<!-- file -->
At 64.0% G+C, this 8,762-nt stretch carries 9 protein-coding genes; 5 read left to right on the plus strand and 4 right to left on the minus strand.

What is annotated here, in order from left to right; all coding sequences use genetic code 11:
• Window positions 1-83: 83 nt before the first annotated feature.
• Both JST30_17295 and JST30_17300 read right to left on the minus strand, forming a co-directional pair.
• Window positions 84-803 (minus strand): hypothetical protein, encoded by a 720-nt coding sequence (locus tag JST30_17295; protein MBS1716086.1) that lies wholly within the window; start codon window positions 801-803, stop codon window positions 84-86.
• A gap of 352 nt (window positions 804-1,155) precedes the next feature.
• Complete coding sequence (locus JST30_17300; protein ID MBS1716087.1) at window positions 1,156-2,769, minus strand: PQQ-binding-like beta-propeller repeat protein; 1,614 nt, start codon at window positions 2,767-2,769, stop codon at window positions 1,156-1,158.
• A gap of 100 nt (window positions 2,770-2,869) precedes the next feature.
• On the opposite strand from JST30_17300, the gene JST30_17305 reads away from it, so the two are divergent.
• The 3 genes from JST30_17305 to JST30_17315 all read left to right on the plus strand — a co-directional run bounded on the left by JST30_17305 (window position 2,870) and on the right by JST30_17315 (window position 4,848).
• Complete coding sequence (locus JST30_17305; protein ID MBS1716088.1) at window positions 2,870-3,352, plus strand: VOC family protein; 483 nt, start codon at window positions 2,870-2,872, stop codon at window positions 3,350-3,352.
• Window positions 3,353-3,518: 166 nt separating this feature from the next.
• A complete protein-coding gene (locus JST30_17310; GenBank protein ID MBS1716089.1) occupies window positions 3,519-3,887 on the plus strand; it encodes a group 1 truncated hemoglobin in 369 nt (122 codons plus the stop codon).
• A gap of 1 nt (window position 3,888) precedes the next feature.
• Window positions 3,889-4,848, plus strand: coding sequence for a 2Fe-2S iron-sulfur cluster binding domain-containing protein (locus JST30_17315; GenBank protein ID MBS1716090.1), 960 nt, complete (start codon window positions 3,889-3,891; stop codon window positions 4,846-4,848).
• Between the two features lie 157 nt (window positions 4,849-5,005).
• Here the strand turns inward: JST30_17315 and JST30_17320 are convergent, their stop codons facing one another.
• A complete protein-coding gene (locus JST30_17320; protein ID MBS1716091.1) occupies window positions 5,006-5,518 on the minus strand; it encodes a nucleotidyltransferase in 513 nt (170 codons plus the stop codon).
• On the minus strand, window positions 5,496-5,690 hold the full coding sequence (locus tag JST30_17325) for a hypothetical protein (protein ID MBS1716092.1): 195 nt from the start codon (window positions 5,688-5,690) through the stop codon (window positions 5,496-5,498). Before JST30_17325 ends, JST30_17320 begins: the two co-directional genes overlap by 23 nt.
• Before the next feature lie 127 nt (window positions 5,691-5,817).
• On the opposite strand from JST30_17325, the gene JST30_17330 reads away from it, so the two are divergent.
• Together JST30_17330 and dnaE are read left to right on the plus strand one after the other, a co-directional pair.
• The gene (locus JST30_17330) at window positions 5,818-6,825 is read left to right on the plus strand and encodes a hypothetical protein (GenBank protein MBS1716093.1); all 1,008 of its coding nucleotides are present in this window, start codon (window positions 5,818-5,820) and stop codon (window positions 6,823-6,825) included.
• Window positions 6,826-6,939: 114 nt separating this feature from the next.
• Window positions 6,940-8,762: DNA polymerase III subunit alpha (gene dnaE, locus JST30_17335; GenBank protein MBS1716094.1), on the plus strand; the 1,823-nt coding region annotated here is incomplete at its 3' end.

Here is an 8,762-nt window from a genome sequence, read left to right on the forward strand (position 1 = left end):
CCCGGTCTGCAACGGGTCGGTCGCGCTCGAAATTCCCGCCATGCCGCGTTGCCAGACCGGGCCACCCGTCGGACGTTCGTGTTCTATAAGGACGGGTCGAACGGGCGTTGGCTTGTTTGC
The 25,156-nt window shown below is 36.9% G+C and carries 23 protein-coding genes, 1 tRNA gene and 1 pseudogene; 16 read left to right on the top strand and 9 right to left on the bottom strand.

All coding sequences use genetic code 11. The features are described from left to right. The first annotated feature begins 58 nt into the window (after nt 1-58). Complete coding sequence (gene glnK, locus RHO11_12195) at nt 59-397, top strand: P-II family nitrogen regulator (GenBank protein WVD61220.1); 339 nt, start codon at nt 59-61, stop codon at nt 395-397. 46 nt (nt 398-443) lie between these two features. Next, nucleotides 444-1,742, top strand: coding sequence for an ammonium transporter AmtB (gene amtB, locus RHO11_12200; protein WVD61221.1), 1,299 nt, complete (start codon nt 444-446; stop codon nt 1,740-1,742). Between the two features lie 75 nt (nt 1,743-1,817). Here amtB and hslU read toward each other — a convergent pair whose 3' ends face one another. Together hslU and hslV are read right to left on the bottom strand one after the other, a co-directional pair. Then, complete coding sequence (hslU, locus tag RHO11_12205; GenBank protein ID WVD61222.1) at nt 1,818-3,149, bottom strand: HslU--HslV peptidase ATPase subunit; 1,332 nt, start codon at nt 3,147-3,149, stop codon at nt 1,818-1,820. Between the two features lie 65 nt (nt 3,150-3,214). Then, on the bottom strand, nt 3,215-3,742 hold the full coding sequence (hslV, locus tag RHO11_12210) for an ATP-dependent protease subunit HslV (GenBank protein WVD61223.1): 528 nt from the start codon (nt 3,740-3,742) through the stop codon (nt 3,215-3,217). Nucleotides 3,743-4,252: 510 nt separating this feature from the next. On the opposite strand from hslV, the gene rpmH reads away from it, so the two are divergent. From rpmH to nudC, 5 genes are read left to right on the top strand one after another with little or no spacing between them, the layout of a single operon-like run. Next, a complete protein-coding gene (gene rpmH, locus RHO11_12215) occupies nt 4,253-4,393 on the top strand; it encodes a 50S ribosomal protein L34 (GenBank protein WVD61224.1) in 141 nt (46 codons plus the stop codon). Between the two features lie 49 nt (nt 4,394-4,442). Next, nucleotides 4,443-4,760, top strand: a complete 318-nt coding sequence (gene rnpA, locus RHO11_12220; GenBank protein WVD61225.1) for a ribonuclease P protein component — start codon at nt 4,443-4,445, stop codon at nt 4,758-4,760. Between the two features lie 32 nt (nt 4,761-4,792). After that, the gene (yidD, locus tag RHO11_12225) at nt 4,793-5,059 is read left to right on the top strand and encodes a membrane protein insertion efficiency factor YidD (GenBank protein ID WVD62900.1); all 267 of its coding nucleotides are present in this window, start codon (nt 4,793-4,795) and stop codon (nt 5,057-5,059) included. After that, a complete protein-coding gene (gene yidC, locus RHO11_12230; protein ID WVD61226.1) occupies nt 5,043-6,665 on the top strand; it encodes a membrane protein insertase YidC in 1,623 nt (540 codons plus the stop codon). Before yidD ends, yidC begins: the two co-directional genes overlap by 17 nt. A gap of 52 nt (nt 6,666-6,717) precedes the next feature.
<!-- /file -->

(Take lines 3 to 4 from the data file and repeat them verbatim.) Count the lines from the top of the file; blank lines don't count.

• Window positions 1-83: 83 nt before the first annotated feature.
• Both JST30_17295 and JST30_17300 read right to left on the minus strand, forming a co-directional pair.